‘A decent man who did a lot of good’ Iain Macwhirter

When Prince Philip posed with dead tiger he shot in India after a hunt with the Maharajah of Jaipur

In 1962, Prince Phillip insisted on going ahead with a Tiger hunt, despite protests from British and Indian politicians. He defended his decision to shoot a tiger following the incident, saying they were not endangered.

By 1972, the Tiger population of India had almost been wiped out.

At the time of the shooting, the Prince was ‘helping to found’ the WWF.

In his book “Queen of the World,” royal author Robert Hardman detailed the incident.

The Maharajah was very clear about the main purpose of the visit: The Duke of Edinburgh was going to shoot a tiger. At the very moment the Duke was in the process of establishing the World Wildlife Fund, which would be founded four months later. 1

‘Derogatory’ and ‘cruel’ letters from the Prince to his daughter-in-law, Princess Diana, were seen by one of her aides and described in the inquest into her death in 2004. 2

His former servants have described him as ‘intolerant of failure’ and ‘vicious in criticism.’ 3

There’s more evidence of an unpleasant nature but the above is enough to make this assessment from the Herald’s Iain Macwhirter sound like toadying:

Where does Macwhirter get his evidence? He ‘knew’ him as Chancellor of Edinburgh University when he, Macwhirter, was rector in 2009. Oh well, all the other stuff must be made up.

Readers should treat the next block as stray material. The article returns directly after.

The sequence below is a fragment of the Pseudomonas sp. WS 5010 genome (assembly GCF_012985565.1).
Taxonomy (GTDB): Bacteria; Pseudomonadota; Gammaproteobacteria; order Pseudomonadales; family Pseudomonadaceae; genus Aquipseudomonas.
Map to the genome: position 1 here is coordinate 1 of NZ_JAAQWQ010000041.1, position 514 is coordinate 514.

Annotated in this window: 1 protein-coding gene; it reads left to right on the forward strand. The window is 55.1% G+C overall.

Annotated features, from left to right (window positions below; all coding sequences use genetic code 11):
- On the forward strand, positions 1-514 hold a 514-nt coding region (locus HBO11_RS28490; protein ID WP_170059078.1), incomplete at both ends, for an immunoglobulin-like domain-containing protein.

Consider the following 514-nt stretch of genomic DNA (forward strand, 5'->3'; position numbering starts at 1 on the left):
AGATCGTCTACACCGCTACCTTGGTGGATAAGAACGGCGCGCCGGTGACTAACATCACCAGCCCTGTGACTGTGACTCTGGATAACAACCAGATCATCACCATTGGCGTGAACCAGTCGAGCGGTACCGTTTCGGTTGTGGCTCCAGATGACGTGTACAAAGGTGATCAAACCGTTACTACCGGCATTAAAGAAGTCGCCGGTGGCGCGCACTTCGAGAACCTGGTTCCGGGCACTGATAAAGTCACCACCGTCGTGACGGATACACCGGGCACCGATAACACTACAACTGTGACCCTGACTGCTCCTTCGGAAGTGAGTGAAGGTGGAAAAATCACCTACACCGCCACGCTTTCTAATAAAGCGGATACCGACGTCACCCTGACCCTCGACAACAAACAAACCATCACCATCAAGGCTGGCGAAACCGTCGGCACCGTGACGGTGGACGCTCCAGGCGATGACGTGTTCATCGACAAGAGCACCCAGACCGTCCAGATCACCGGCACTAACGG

1. https://tigertribe.net/tigers-origin/tiger-subspecies-still-existing-siberian-tiger/bengal-or-indian-tiger/tigers-killed/
  2. https://jp.reuters.com/article/instant-article/idUKL1089786920080110
  3. https://www.independent.co.uk/arts-entertainment/a-strange-life-profile-of-prince-philip-1563268.html

14 thoughts on “‘A decent man who did a lot of good’ Iain Macwhirter

    1. Do you mean he needs to get off his knees? McWhirty is a BritNat, paid very well for his services to his masters. As Upton Sinclair said, ‘it difficult to get a man to understand something when his salary depends on his not understanding it’.

      Liked by 4 people

  1. It isn’t easy to escape the perspective of one’s cultural learning and social position, though a bit of ethnography can help. 😉

    Beverley Skeggs, Formation of Class and Gender: Becoming Respectable

    “Beverley Skeggs’ overall project in her book under review is to reinstate
    class in feminist and cultural theory from which, according to her, it has all
    but disappeared. Skeggs, however, rightly feels that to abandon class as a
    theoretical tool does not establish its non-existence, only that some ’up
    market’ theorists do not value it. Skeggs is of the opinion that retreat from
    class draws attention away from exploitation and that when a retreat is
    mounted it is pertinent to ask whose experiences are being silenced, whose
    lives are being ignored, and who is considered worthy of study and why.”

    Liked by 2 people

  2. Billionaires like the so called royals could be saving (whats left of 😦 ) the flora and fauna of the planet, but they are part of the problem, a large part. The rich are wrecking the planet. The more I read about space exploration and potentially habitable planets, or moons, the more it seems the rich have notions of a planet B. Bye bye then, off in your rockets!

    Liked by 2 people

  3. I just have to share this it’s so apt.

    ‘Journalism is one of the devices whereby industrial autocracy keeps its control over political democracy; it is the day-by-day, between-elections propaganda, whereby the minds of the people are kept in a state of acquiescence, so that when the crisis of an election comes, they go to the polls and cast their ballots for either one of the two candidates of their exploiters’. Upton Sinclair.

    Liked by 3 people

  4. So “founder of the World Wildlife Fund’?